A jaunt in Cathar country
Some people go touring the vineyards, but if it’s the Cathar castles for you. Good choice! Whether as the starting point or final destination, Carcassonne is a must, as are its Five Sons, as well as the chateaus of Lastours. Still not satisfied? Head on to Fontfroide Abbey, Saint-Hilaire, or Foix chateau.
The Five Sons of Carcassonne
Aguilar, Peyrepertuse, Puilaurens, Queribus and Termes: Carcassonne could count on its Five Sons to protect it. As siege warfare raged, their five colossal fortresses stood facing the enemy. This impenetrable front line was enough to calm the aspirations of the Kingdom of Aragon.
4 castles for the price of 1!
If you’re pressed for time, head straight to the Lastours chateaus. Located in the heart of the Montagne Noire (Black Mountain) are not one but four castles overlooking a river from a height of over 300m. The four citadels – Cabaret, Surdespine, Quertinheux and Tour Régine – seem to be hanging in empty space...
The Albigensian Crusade in the Midi
In 1208, the Pope launched a crusade to put an end to the heretics who had found safe haven in Languedoc. All of the lords of Midi began preparing for battle. All, that is, except Trencavel, Viscount of Béziers, Carcassonne and Albi, Cathar fiefdoms that showed resistance. When Béziers was taken and its inhabitants put to the sword, the crusader’s arch-enemy sought refuge in Carcassonne. And so, the siege began...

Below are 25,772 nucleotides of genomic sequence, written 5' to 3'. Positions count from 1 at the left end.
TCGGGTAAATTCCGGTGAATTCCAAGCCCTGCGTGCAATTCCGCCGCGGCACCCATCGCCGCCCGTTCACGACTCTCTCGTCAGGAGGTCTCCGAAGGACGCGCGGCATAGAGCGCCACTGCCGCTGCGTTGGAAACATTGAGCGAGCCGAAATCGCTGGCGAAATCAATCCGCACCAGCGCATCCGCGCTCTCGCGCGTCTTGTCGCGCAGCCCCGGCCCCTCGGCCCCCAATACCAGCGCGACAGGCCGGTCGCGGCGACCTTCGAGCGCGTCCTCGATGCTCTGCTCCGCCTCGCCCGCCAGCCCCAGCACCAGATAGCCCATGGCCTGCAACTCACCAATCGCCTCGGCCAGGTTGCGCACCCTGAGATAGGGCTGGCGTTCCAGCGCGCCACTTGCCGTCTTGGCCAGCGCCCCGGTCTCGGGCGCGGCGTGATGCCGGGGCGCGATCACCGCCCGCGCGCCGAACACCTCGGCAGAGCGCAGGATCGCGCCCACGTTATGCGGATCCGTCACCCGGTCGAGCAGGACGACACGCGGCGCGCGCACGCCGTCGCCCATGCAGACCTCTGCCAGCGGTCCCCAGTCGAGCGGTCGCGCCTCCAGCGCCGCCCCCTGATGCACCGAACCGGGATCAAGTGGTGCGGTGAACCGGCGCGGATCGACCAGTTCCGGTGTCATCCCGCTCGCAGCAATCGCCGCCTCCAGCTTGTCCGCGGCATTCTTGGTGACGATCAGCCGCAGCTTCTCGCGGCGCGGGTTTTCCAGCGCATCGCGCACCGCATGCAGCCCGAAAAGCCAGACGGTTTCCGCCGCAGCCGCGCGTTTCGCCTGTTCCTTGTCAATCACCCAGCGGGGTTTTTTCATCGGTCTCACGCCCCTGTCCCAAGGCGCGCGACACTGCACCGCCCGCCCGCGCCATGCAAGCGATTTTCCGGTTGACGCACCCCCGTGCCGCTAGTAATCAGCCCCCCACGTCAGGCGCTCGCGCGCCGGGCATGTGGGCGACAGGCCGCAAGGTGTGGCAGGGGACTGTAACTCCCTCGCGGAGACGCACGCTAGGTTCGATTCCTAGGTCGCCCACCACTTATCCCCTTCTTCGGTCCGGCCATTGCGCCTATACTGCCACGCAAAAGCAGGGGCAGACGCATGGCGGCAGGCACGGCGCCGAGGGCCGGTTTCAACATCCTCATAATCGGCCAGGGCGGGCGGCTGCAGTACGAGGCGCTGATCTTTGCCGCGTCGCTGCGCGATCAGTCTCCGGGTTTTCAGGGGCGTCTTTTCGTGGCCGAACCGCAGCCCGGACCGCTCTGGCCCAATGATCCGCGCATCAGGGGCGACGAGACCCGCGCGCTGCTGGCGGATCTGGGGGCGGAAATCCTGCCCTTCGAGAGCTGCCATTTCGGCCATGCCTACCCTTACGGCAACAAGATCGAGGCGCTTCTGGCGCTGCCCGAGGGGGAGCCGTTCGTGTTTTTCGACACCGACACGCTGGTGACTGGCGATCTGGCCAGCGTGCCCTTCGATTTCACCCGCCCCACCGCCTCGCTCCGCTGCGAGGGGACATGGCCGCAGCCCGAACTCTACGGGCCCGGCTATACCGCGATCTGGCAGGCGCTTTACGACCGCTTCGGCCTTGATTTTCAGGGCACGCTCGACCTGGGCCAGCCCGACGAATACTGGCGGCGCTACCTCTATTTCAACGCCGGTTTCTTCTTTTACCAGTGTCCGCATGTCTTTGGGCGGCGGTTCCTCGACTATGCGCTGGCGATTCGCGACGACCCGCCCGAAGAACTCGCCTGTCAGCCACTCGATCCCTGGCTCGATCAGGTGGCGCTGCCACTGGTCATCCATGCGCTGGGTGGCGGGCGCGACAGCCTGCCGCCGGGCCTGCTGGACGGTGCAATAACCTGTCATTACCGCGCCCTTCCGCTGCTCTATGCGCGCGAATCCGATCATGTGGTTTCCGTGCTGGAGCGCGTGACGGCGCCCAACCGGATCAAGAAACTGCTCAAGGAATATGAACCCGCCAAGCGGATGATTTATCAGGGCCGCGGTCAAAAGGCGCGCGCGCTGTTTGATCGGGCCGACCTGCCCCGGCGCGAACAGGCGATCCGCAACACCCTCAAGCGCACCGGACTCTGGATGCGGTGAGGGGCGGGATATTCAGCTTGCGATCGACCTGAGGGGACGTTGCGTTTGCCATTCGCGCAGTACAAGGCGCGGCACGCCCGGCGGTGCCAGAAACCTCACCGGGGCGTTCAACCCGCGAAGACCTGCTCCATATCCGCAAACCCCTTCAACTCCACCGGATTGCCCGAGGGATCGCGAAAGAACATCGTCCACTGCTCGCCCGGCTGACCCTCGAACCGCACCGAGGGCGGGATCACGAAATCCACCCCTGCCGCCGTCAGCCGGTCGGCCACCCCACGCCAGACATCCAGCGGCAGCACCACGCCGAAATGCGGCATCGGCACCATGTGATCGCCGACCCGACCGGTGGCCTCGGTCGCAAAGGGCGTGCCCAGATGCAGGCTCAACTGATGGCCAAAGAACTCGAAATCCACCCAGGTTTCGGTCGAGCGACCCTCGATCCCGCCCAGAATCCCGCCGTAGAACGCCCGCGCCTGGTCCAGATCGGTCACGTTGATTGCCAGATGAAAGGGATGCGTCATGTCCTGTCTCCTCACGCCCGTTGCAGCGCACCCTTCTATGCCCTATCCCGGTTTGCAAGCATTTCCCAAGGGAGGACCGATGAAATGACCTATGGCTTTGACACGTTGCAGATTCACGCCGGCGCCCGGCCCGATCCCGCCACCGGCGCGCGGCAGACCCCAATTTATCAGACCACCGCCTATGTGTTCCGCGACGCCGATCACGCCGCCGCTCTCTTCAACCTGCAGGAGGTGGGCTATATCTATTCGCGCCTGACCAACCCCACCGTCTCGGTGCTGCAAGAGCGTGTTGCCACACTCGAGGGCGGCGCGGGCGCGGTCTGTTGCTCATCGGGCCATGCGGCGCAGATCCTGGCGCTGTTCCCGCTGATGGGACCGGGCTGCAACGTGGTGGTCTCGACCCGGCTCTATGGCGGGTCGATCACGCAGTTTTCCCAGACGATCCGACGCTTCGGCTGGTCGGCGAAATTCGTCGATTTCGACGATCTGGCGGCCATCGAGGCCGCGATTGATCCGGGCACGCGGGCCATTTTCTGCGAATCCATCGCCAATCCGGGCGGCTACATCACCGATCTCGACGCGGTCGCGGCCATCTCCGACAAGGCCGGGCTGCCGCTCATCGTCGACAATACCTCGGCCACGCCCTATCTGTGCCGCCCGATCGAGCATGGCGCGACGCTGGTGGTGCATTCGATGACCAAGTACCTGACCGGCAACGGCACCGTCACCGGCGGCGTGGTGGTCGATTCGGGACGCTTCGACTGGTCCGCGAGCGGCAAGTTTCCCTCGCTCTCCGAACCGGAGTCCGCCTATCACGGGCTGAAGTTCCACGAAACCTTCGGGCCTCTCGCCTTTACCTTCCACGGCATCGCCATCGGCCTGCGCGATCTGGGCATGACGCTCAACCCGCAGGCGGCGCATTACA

A game of bluff in Carcassonne
In Cathar country, Carcassonne and its battlements are a must-see. But do you know the legend of Lady Carcas? It is said that when she alone stood in charge of a city that had been besieged for 5 years by the forces of Charlemagne, she asked for an inventory of the food stocks. A suckling pig and a bag of wheat: that’s all she got. In one final bluff, she ordered the animal to be stuffed before hurling it from the highest tower. The subterfuge had its intended effect! Charlemagne, seeing the precious grain in the guts of the sacrificed piglet, thought it would be futile to lay siege to a city that could afford to feed its livestock so lavishly.
Turncoats in Occitane
Come to bolster the lines of their southern compatriots, the crusaders from the north weren’t all saints... far from it. Indeed, the crusades were not free from atrocities. Despoiled by their own comrades in arms, the disillusioned lords preferred to change sides and joined the ranks of the Cathars.
In Occitan, Pèirapertusés means “pierced rock”. Some say that in the days of the Cathar, the castle could be accessed by a hidden entrance in the rock. It was so secret that it has still never been found. But perhaps if you look carefully...
No happy ending here
The Cathar period was bloody down to the final act. The siege of Montségur ended on 16 March 1244 in a bloodbath in which hundreds of Cathars leapt to their deaths rather than renounce their faith.
A playlist for further listening
- The graphic novel: Le dernier cathare (The Last Cathar), by Eric Lambert, Arnaud Delalande, Bruno Pradelle, from Glénat.
- The city: Carcassonne, of course!
- The mini-series: Labyrinthe, adapted by Ridley and Tony Scott from the historic fiction of the same name by Kate Mosse.